— First-of-its-kind survey details campus sexual assault problem
More than 900 incidents of sexual assault and violence were reported on college campuses in 2020, according to a new report published by the Department of Higher Education. The survey establishes a baseline as the Eagle-Tribune’s Christian Wade reports its the first of its kind required under a 2021 law intended to push universities to identify, prevent and respond to campus sexual violence. Wade reports of the 900 incidents only 136 were investigated by law enforcement, with the vast majority of the allegations – about 600 – made by students against other students. “Those numbers barely scratch the surface,” Lily Bohen James, co-executive director of The Every Voice Coalition, told the Eagle-Tribune. “We know the actual number and scope is much higher than what the data shows.”
— Trooper vax case to spill over into new year
Seven state troopers fighting for their jobs after being dismissed for refusing to get the COVID-19 vaccine will have to wait until after the holidays to find out if they successfully made their case. State House News Service’s Sam Drysdale reports that the hearing before the American Arbitration Association is expected to resume in mid-January after the troopers this week began laying out their defense. The law enforcement officers have claimed the state ignored their request for religious exemptions, instead choosing to suspend them without pay based on Gov. Baker’s COVID-19 vaccine mandate for state employees.
— Chang-Diaz looks back on 14 years at the State House
Last week, Sen. Sonia Chang-Diaz said goodbye to the State House from the Senate floor, reflecting on a political career full of ups and downs. The Jamaica Plain Democrat’s campaign for governor this year never quite caught on, closing the door on a chapter of her professional career that she had hoped might just be opening wider. Instead, Chang-Diaz tells the Dorchester Reporter that she doesn’t know what’s next except more time with her family and holiday leftovers to eat. She also reflected further on her Beacon Hill accomplishments and her hopes for success for her successor Liz Miranda. On running for public office again, Chang-Diaz said probably not. But one never knows.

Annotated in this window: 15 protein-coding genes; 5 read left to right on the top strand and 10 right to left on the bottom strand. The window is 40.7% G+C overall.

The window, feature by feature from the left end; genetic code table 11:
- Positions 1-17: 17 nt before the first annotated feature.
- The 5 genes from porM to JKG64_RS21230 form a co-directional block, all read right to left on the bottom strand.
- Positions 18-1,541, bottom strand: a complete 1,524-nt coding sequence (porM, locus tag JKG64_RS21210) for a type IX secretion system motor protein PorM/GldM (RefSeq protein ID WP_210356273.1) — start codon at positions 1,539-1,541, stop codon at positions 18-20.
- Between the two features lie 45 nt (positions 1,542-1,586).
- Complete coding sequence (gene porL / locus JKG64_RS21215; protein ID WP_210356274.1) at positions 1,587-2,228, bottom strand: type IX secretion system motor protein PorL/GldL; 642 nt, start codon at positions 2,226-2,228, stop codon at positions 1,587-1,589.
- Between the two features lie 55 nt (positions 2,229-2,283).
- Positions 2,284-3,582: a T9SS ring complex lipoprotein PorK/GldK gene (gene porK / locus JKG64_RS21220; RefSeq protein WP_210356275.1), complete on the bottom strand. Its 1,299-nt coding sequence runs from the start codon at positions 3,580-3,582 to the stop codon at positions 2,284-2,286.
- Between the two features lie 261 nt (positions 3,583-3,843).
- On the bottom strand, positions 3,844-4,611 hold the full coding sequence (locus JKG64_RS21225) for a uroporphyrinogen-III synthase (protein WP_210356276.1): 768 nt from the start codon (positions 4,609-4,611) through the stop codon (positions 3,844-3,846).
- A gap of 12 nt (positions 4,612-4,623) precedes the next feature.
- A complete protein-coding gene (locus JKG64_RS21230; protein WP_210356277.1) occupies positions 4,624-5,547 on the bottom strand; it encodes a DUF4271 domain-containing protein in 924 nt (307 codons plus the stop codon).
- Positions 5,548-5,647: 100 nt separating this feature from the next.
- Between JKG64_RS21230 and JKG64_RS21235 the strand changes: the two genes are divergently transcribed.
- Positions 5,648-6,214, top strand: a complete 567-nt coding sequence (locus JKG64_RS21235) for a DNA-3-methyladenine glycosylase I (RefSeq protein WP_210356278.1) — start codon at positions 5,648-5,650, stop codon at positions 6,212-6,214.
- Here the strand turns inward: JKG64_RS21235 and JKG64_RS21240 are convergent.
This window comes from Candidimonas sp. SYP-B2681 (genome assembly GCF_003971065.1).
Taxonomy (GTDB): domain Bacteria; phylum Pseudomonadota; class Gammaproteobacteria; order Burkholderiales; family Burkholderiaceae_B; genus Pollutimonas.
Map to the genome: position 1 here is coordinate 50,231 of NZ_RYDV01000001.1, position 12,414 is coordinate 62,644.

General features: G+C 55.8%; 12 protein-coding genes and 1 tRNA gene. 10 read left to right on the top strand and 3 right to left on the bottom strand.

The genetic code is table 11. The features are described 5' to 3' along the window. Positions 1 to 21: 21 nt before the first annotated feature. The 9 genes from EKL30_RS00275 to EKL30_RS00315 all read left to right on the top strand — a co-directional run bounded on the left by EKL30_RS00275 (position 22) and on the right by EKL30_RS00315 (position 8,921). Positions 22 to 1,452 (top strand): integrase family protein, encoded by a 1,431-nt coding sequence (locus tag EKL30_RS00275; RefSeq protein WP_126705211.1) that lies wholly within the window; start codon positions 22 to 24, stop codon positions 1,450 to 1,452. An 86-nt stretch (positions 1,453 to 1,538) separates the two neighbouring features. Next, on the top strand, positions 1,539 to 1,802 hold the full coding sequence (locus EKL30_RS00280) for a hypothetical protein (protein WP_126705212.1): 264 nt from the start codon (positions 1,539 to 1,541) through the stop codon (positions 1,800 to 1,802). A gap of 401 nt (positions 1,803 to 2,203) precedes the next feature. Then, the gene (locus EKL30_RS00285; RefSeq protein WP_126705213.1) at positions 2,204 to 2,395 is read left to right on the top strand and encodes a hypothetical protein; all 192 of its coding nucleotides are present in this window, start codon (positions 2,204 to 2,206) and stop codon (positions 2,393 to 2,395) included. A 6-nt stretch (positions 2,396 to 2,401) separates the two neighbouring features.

— Electric rates zap holiday displays as homeowners look to conserve
Bah, humbug! It seems soaring high electricity rates this winter are not only taking a bite out of our wallet, but our holiday cheer as well. The Globe’s Shannon Larson writes that some homeowners known for lighting up their neighborhoods with festive displays this time of year are pulling the plug after seeing the cost of all those little glowing bulbs skyrocket.
— Markey, Moulton lead push to compensate fishing industry
U.S. Sen. Ed Markey and U.S. Rep. Seth Moulton have unveiled a plan to create a federal fund that would be used to compensate the fishing industry for any losses related to the development of offshore wind farms. Anastasia Lennon and Will Sennott of The New Bedford Light report the duo’s legislation would require all at-sea wind farm developers to set aside compensation funds and provide federal oversight over their distribution.
— Holyoke council to ask Healey to end receivership of public schools
Enough, already. The Holyoke City Council is poised to formally ask incoming Gov. Maura Healey to end the receivership of the city’s public schools, with councilors saying the takeover has produced few positive results over the last seven years. MassLive’s Dennis Hohenberger reports the council wants local control restored to the district, which has seen an exodus of teachers in recent years.
— Worcester’s Petty says he plans to run for mayor again in 2023
Worcester Mayor Joseph Petty says he’ll seek what would be a record seventh two-year term in November 2023, Marco Cartolano of the Telegram reports. Petty, who has been mayor since 2011, left his future in the city up in the air after his bid to become a state senator ended with a loss in the Democratic primary.
— Most inmates who ask are denied medical parole
Just one-fourth of state prison inmates who applied for medical parole during the last fiscal year were granted early release, Christian Wade of the Eagle-Tribune reports. Citing newly available Department of Corrections data, Wade reports the agency approved 17 requests for early release last year due to dire medical issues out of the 67 requests it received.
— Inauguration taking shape
Gov.-elect Maura Healey inauguration in just 14 days is beginning to take shape. MassLive’s Alison Kuznitz has details on some of the regional service projects the new administration will be supporting that week, as well as how to get your seat for the TD Garden festivities on Jan. 5